“Travel heals the heart.”
Zazil Abraham recalls a trip she took with her mother to Muna when she was a teenager. As she looked out into the horizon from the tall hill overlooking the Puuc, she felt a hole in her heart heal. She noticed unfamiliar colors and vegetation, and that quiet moment allowed her to relax and connect with herself.
For years now, Zazil has migrated to Muna with her camera and her friends. She considers it a way to see herself from a distance. “The experience of traveling – even if it’s nearby – helps you to connect with new things: new cultures, new foods, new views. Everything that’s new to you, helps you to get out of your comfort zone and connect with yourself,” explains Zazil.
There are a million brilliant ways to introduce Zazil Abraham. A family name with Maya roots, Zazil oozes with charisma. She grew up in Mérida where she has resided almost her entire life. Her mother teaches traditional Yucatecan cooking classes and Zazil grew up living what she calls the “classic” Yucatecan experience: long weeks at the beach between Uaymitún and Chabihau, day and night in her bathing suit, eating sweet and salty foods.
However, conventional eating doesn’t exactly render the body of our dreams. Over time, Zazil found herself wrestling with issues surrounding body positivity. Time at the beach became difficult, because: swimsuits. A story we’ve all lived.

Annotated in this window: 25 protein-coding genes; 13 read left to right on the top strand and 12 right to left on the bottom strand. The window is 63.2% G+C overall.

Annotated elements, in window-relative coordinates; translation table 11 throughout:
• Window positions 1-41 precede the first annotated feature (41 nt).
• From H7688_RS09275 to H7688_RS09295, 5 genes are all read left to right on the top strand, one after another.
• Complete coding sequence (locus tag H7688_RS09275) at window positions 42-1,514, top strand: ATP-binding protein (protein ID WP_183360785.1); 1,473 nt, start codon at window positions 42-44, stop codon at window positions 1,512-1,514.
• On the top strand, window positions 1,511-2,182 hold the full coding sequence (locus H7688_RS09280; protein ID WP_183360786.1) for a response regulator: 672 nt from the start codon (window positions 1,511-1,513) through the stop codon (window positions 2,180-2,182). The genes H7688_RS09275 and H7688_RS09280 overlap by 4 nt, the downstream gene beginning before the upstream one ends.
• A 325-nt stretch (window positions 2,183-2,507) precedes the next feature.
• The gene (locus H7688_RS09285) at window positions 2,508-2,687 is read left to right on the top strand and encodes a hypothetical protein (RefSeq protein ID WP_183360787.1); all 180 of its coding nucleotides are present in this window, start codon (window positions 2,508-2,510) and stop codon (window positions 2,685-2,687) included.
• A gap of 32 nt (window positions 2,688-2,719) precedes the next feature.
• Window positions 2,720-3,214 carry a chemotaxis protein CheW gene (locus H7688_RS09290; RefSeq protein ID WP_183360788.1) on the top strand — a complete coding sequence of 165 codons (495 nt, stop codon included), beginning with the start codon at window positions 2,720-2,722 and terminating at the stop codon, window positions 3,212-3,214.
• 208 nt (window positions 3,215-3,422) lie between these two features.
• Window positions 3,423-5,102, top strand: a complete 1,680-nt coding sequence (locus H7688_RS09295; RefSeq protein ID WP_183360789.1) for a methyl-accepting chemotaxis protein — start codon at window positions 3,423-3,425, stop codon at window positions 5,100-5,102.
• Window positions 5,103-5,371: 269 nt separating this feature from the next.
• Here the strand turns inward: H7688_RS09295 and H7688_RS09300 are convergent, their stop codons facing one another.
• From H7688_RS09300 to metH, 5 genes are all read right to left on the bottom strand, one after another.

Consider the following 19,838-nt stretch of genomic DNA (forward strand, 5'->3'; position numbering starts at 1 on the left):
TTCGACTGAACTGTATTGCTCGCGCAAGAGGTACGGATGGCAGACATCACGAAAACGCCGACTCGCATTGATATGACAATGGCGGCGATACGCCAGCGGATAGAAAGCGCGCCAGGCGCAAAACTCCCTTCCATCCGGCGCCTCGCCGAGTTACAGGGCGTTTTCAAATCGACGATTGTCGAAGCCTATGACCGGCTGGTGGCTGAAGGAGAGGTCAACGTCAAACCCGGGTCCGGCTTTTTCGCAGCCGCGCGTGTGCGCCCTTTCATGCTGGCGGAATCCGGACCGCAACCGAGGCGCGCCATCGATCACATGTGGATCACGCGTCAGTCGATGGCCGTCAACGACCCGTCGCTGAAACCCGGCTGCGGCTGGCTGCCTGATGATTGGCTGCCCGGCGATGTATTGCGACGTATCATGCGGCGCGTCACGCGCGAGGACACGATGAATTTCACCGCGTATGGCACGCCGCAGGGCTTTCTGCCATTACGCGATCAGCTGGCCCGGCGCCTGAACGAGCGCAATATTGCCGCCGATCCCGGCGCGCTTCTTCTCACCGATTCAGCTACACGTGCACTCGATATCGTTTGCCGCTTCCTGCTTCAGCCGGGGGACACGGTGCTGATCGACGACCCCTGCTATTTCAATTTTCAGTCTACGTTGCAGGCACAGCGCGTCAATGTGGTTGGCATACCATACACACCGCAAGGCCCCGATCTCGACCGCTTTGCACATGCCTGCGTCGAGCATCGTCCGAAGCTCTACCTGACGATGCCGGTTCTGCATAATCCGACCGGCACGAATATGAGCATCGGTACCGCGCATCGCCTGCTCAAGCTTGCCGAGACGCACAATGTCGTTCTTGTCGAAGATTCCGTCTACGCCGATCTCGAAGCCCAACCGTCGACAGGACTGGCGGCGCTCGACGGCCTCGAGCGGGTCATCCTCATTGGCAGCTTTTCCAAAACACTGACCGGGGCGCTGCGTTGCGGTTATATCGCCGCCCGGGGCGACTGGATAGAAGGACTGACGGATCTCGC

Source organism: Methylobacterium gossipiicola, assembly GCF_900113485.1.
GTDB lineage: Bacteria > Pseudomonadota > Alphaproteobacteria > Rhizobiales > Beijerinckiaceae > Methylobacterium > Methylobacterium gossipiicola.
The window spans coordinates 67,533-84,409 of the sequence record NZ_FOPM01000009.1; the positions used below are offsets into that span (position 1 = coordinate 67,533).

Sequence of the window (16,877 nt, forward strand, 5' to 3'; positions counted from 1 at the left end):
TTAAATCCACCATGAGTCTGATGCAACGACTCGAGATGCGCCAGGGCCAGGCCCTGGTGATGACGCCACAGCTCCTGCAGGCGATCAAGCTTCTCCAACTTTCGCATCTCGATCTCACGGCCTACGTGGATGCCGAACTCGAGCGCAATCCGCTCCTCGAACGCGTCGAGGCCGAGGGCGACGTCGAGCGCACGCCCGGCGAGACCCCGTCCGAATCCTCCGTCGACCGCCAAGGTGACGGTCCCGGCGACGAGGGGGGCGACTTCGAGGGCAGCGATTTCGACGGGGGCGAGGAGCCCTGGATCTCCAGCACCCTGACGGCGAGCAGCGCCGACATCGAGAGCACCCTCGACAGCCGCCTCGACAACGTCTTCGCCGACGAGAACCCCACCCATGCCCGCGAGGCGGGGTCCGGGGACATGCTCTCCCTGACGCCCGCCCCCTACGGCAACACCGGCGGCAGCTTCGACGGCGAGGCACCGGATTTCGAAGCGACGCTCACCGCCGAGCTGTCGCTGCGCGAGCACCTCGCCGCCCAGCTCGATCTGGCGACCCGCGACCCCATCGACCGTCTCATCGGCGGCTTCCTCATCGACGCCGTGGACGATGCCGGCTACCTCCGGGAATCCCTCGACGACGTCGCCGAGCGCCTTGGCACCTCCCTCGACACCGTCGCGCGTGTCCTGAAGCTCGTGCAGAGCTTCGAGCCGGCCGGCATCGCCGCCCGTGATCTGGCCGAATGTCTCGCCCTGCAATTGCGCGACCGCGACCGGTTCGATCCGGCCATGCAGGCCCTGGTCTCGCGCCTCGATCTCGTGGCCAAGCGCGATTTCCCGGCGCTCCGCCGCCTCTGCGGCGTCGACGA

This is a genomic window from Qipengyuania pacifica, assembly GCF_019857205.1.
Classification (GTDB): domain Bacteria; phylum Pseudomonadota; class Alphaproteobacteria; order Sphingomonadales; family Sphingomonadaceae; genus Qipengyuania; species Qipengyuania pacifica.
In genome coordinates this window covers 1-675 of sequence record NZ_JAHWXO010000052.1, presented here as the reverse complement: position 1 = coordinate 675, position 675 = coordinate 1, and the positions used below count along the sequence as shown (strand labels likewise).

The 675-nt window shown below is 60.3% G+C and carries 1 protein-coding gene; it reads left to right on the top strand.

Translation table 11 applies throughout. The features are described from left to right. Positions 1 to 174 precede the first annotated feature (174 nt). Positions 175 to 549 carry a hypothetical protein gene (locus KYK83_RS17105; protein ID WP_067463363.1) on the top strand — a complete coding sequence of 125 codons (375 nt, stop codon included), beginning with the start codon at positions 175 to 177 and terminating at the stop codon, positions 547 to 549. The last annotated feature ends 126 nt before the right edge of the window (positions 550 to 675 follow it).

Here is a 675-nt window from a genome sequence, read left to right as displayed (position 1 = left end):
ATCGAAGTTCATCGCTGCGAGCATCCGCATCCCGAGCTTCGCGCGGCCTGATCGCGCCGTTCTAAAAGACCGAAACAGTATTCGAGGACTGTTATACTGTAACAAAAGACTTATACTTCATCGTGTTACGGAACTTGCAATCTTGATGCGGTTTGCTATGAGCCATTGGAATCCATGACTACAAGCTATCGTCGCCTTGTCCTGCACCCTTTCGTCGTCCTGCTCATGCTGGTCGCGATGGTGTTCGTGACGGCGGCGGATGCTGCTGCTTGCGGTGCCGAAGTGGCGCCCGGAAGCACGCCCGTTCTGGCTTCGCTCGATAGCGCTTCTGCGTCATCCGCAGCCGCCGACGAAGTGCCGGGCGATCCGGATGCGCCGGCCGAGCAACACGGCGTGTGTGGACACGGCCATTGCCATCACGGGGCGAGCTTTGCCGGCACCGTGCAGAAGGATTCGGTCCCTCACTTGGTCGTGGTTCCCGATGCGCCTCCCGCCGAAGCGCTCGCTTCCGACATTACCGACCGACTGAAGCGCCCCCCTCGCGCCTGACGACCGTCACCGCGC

She began to reinvent her relationship with food, looking for healthier alternatives to deep-fried dishes, sharing her experience on social media along the way. Slowly, she built a following: women and men across Yucatán and beyond who were experiencing the same challenge. People who want to learn how to love their bodies how they are, now. She founded a social movement called Brave Strong Worthy. A space where people forge their own paths to self-love.
She built herself a pyramid – an overlook.
She tells me her story sitting in her garden, a five-year evolution which resulted in her vegan lifestyle practices. She offers me leaves of basil, Maya oregano, and mint, telling me to smell. I breathe in, and have the feeling that I’m traveling, experiencing something new, connecting with myself.
Go there: Visit the “Parque Ecológico el Mirador” located in Muna on the ex-highway to Uxmal, just a few kilometers from the sacred site. The grounds contain a small store full of locally-made handicrafts, lookout tower, cave, botanical gardens, and campgrounds.
Editorial by Amanda Strickland
Photos by Amanda Strickland